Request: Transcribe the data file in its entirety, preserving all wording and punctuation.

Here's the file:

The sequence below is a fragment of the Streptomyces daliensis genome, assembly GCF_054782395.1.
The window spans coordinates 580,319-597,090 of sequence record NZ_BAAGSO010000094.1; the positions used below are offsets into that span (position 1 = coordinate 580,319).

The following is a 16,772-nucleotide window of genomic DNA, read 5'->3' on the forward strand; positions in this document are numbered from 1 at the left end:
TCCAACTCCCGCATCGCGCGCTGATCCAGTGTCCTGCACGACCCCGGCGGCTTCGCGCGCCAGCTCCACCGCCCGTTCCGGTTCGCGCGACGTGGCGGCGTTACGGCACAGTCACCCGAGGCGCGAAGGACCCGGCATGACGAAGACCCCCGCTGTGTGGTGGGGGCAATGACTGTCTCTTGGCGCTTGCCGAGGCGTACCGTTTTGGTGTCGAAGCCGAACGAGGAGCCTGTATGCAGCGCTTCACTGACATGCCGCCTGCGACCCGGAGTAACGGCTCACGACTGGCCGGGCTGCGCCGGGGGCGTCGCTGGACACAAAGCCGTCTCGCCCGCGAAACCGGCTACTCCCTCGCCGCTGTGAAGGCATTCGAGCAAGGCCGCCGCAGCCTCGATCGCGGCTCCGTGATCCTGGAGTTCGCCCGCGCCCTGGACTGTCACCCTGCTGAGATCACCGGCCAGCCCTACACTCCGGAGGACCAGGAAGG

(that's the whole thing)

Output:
The sequence below is a fragment of the Streptomyces daliensis genome, assembly GCF_054782395.1.
The window spans coordinates 580,319-597,090 of sequence record NZ_BAAGSO010000094.1; the positions used below are offsets into that span (position 1 = coordinate 580,319).

The following is a 16,772-nucleotide window of genomic DNA, read 5'->3' on the forward strand; positions in this document are numbered from 1 at the left end:
TCCAACTCCCGCATCGCGCGCTGATCCAGTGTCCTGCACGACCCCGGCGGCTTCGCGCGCCAGCTCCACCGCCCGTTCCGGTTCGCGCGACGTGGCGGCGTTACGGCACAGTCACCCGAGGCGCGAAGGACCCGGCATGACGAAGACCCCCGCTGTGTGGTGGGGGCAATGACTGTCTCTTGGCGCTTGCCGAGGCGTACCGTTTTGGTGTCGAAGCCGAACGAGGAGCCTGTATGCAGCGCTTCACTGACATGCCGCCTGCGACCCGGAGTAACGGCTCACGACTGGCCGGGCTGCGCCGGGGGCGTCGCTGGACACAAAGCCGTCTCGCCCGCGAAACCGGCTACTCCCTCGCCGCTGTGAAGGCATTCGAGCAAGGCCGCCGCAGCCTCGATCGCGGCTCCGTGATCCTGGAGTTCGCCCGCGCCCTGGACTGTCACCCTGCTGAGATCACCGGCCAGCCCTACACTCCGGAGGACCAGGAAGG